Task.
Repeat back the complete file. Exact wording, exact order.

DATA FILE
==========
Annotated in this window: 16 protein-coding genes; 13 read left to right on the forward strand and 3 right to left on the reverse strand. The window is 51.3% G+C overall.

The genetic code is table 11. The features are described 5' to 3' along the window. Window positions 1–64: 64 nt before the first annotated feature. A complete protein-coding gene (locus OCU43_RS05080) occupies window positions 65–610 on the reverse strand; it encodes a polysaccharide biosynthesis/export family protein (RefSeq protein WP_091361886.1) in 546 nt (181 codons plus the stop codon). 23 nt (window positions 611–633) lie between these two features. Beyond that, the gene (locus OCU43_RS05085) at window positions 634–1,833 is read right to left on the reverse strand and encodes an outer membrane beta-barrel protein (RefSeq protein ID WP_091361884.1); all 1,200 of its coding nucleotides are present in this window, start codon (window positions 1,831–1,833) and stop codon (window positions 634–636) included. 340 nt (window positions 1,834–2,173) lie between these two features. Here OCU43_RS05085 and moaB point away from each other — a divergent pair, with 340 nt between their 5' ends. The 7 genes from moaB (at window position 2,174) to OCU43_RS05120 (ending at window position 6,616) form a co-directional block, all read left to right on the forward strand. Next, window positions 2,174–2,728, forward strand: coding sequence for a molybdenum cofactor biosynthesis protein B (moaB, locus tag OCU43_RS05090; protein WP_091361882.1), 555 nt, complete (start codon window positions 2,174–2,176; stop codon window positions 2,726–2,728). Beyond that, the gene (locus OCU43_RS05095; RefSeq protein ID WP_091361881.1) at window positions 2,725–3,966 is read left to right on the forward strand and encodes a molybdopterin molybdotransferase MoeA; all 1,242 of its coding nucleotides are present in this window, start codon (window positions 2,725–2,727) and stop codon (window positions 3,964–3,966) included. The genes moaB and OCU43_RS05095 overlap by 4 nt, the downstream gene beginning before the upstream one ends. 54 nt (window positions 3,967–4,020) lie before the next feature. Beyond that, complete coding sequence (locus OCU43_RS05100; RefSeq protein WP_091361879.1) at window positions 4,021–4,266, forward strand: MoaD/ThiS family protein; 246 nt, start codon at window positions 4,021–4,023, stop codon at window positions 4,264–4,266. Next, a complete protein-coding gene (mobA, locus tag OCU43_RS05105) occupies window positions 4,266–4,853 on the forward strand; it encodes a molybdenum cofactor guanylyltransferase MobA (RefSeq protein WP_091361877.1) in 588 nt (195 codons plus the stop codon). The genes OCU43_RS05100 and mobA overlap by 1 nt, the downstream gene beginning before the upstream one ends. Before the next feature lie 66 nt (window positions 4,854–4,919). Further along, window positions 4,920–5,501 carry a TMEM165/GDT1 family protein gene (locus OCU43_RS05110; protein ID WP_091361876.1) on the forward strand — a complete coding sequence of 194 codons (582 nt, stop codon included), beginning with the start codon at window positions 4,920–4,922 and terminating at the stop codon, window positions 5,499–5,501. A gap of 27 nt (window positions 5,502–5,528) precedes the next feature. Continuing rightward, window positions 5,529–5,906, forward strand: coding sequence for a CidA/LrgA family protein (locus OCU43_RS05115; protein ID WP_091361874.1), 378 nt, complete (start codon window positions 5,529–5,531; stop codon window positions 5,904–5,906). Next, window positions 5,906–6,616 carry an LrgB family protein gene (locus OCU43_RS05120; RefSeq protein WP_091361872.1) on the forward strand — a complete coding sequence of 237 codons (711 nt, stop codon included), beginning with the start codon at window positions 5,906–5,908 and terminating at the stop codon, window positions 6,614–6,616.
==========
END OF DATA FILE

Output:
Annotated in this window: 16 protein-coding genes; 13 read left to right on the forward strand and 3 right to left on the reverse strand. The window is 51.3% G+C overall.

The genetic code is table 11. The features are described 5' to 3' along the window. Window positions 1–64: 64 nt before the first annotated feature. A complete protein-coding gene (locus OCU43_RS05080) occupies window positions 65–610 on the reverse strand; it encodes a polysaccharide biosynthesis/export family protein (RefSeq protein WP_091361886.1) in 546 nt (181 codons plus the stop codon). 23 nt (window positions 611–633) lie between these two features. Beyond that, the gene (locus OCU43_RS05085) at window positions 634–1,833 is read right to left on the reverse strand and encodes an outer membrane beta-barrel protein (RefSeq protein ID WP_091361884.1); all 1,200 of its coding nucleotides are present in this window, start codon (window positions 1,831–1,833) and stop codon (window positions 634–636) included. 340 nt (window positions 1,834–2,173) lie between these two features. Here OCU43_RS05085 and moaB point away from each other — a divergent pair, with 340 nt between their 5' ends. The 7 genes from moaB (at window position 2,174) to OCU43_RS05120 (ending at window position 6,616) form a co-directional block, all read left to right on the forward strand. Next, window positions 2,174–2,728, forward strand: coding sequence for a molybdenum cofactor biosynthesis protein B (moaB, locus tag OCU43_RS05090; protein WP_091361882.1), 555 nt, complete (start codon window positions 2,174–2,176; stop codon window positions 2,726–2,728). Beyond that, the gene (locus OCU43_RS05095; RefSeq protein ID WP_091361881.1) at window positions 2,725–3,966 is read left to right on the forward strand and encodes a molybdopterin molybdotransferase MoeA; all 1,242 of its coding nucleotides are present in this window, start codon (window positions 2,725–2,727) and stop codon (window positions 3,964–3,966) included. The genes moaB and OCU43_RS05095 overlap by 4 nt, the downstream gene beginning before the upstream one ends. 54 nt (window positions 3,967–4,020) lie before the next feature. Beyond that, complete coding sequence (locus OCU43_RS05100; RefSeq protein WP_091361879.1) at window positions 4,021–4,266, forward strand: MoaD/ThiS family protein; 246 nt, start codon at window positions 4,021–4,023, stop codon at window positions 4,264–4,266. Next, a complete protein-coding gene (mobA, locus tag OCU43_RS05105) occupies window positions 4,266–4,853 on the forward strand; it encodes a molybdenum cofactor guanylyltransferase MobA (RefSeq protein WP_091361877.1) in 588 nt (195 codons plus the stop codon). The genes OCU43_RS05100 and mobA overlap by 1 nt, the downstream gene beginning before the upstream one ends. Before the next feature lie 66 nt (window positions 4,854–4,919). Further along, window positions 4,920–5,501 carry a TMEM165/GDT1 family protein gene (locus OCU43_RS05110; protein ID WP_091361876.1) on the forward strand — a complete coding sequence of 194 codons (582 nt, stop codon included), beginning with the start codon at window positions 4,920–4,922 and terminating at the stop codon, window positions 5,499–5,501. A gap of 27 nt (window positions 5,502–5,528) precedes the next feature. Continuing rightward, window positions 5,529–5,906, forward strand: coding sequence for a CidA/LrgA family protein (locus OCU43_RS05115; protein ID WP_091361874.1), 378 nt, complete (start codon window positions 5,529–5,531; stop codon window positions 5,904–5,906). Next, window positions 5,906–6,616 carry an LrgB family protein gene (locus OCU43_RS05120; RefSeq protein WP_091361872.1) on the forward strand — a complete coding sequence of 237 codons (711 nt, stop codon included), beginning with the start codon at window positions 5,906–5,908 and terminating at the stop codon, window positions 6,614–6,616.